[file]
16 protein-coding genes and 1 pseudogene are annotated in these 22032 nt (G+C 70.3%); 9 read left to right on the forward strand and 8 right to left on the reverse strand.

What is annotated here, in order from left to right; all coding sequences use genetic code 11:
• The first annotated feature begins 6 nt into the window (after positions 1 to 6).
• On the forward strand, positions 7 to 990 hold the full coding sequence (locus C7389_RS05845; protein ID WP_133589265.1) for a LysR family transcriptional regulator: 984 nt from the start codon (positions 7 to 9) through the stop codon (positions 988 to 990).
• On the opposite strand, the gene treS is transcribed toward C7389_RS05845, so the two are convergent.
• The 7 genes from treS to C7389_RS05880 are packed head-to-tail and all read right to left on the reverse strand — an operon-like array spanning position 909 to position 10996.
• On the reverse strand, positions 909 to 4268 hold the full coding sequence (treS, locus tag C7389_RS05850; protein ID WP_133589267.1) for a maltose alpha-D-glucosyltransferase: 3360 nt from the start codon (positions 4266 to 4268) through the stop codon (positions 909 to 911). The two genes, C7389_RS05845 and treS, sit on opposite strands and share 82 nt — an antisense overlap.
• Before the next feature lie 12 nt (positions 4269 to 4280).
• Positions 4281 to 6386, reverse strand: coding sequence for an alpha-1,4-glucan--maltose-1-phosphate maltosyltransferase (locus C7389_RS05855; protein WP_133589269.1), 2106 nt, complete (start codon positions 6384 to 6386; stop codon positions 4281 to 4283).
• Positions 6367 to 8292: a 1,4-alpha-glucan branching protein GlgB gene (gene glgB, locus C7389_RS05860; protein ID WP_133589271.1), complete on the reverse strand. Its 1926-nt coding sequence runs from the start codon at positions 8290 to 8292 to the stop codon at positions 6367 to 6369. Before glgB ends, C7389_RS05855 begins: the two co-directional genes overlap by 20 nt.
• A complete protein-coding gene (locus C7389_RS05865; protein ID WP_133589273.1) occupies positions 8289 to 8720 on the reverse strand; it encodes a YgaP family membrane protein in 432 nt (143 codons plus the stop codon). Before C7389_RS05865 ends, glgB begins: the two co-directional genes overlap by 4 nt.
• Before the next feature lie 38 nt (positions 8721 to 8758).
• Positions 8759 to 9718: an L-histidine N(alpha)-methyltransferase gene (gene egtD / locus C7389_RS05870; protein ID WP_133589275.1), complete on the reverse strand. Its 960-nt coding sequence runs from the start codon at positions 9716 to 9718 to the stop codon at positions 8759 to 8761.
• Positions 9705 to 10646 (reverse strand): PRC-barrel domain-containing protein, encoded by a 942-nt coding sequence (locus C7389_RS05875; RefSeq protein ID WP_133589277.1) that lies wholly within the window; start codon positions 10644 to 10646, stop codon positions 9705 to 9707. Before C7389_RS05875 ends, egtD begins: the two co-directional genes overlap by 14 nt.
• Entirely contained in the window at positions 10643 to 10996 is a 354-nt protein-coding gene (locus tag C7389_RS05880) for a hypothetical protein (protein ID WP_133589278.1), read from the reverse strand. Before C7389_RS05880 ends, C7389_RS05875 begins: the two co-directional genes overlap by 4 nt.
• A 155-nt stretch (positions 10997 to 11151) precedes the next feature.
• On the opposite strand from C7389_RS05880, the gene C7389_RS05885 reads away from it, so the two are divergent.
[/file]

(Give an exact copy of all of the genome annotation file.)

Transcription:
16 protein-coding genes and 1 pseudogene are annotated in these 22032 nt (G+C 70.3%); 9 read left to right on the forward strand and 8 right to left on the reverse strand.

What is annotated here, in order from left to right; all coding sequences use genetic code 11:
• The first annotated feature begins 6 nt into the window (after positions 1 to 6).
• On the forward strand, positions 7 to 990 hold the full coding sequence (locus C7389_RS05845; protein ID WP_133589265.1) for a LysR family transcriptional regulator: 984 nt from the start codon (positions 7 to 9) through the stop codon (positions 988 to 990).
• On the opposite strand, the gene treS is transcribed toward C7389_RS05845, so the two are convergent.
• The 7 genes from treS to C7389_RS05880 are packed head-to-tail and all read right to left on the reverse strand — an operon-like array spanning position 909 to position 10996.
• On the reverse strand, positions 909 to 4268 hold the full coding sequence (treS, locus tag C7389_RS05850; protein ID WP_133589267.1) for a maltose alpha-D-glucosyltransferase: 3360 nt from the start codon (positions 4266 to 4268) through the stop codon (positions 909 to 911). The two genes, C7389_RS05845 and treS, sit on opposite strands and share 82 nt — an antisense overlap.
• Before the next feature lie 12 nt (positions 4269 to 4280).
• Positions 4281 to 6386, reverse strand: coding sequence for an alpha-1,4-glucan--maltose-1-phosphate maltosyltransferase (locus C7389_RS05855; protein WP_133589269.1), 2106 nt, complete (start codon positions 6384 to 6386; stop codon positions 4281 to 4283).
• Positions 6367 to 8292: a 1,4-alpha-glucan branching protein GlgB gene (gene glgB, locus C7389_RS05860; protein ID WP_133589271.1), complete on the reverse strand. Its 1926-nt coding sequence runs from the start codon at positions 8290 to 8292 to the stop codon at positions 6367 to 6369. Before glgB ends, C7389_RS05855 begins: the two co-directional genes overlap by 20 nt.
• A complete protein-coding gene (locus C7389_RS05865; protein ID WP_133589273.1) occupies positions 8289 to 8720 on the reverse strand; it encodes a YgaP family membrane protein in 432 nt (143 codons plus the stop codon). Before C7389_RS05865 ends, glgB begins: the two co-directional genes overlap by 4 nt.
• Before the next feature lie 38 nt (positions 8721 to 8758).
• Positions 8759 to 9718: an L-histidine N(alpha)-methyltransferase gene (gene egtD / locus C7389_RS05870; protein ID WP_133589275.1), complete on the reverse strand. Its 960-nt coding sequence runs from the start codon at positions 9716 to 9718 to the stop codon at positions 8759 to 8761.
• Positions 9705 to 10646 (reverse strand): PRC-barrel domain-containing protein, encoded by a 942-nt coding sequence (locus C7389_RS05875; RefSeq protein ID WP_133589277.1) that lies wholly within the window; start codon positions 10644 to 10646, stop codon positions 9705 to 9707. Before C7389_RS05875 ends, egtD begins: the two co-directional genes overlap by 14 nt.
• Entirely contained in the window at positions 10643 to 10996 is a 354-nt protein-coding gene (locus tag C7389_RS05880) for a hypothetical protein (protein ID WP_133589278.1), read from the reverse strand. Before C7389_RS05880 ends, C7389_RS05875 begins: the two co-directional genes overlap by 4 nt.
• A 155-nt stretch (positions 10997 to 11151) precedes the next feature.
• On the opposite strand from C7389_RS05880, the gene C7389_RS05885 reads away from it, so the two are divergent.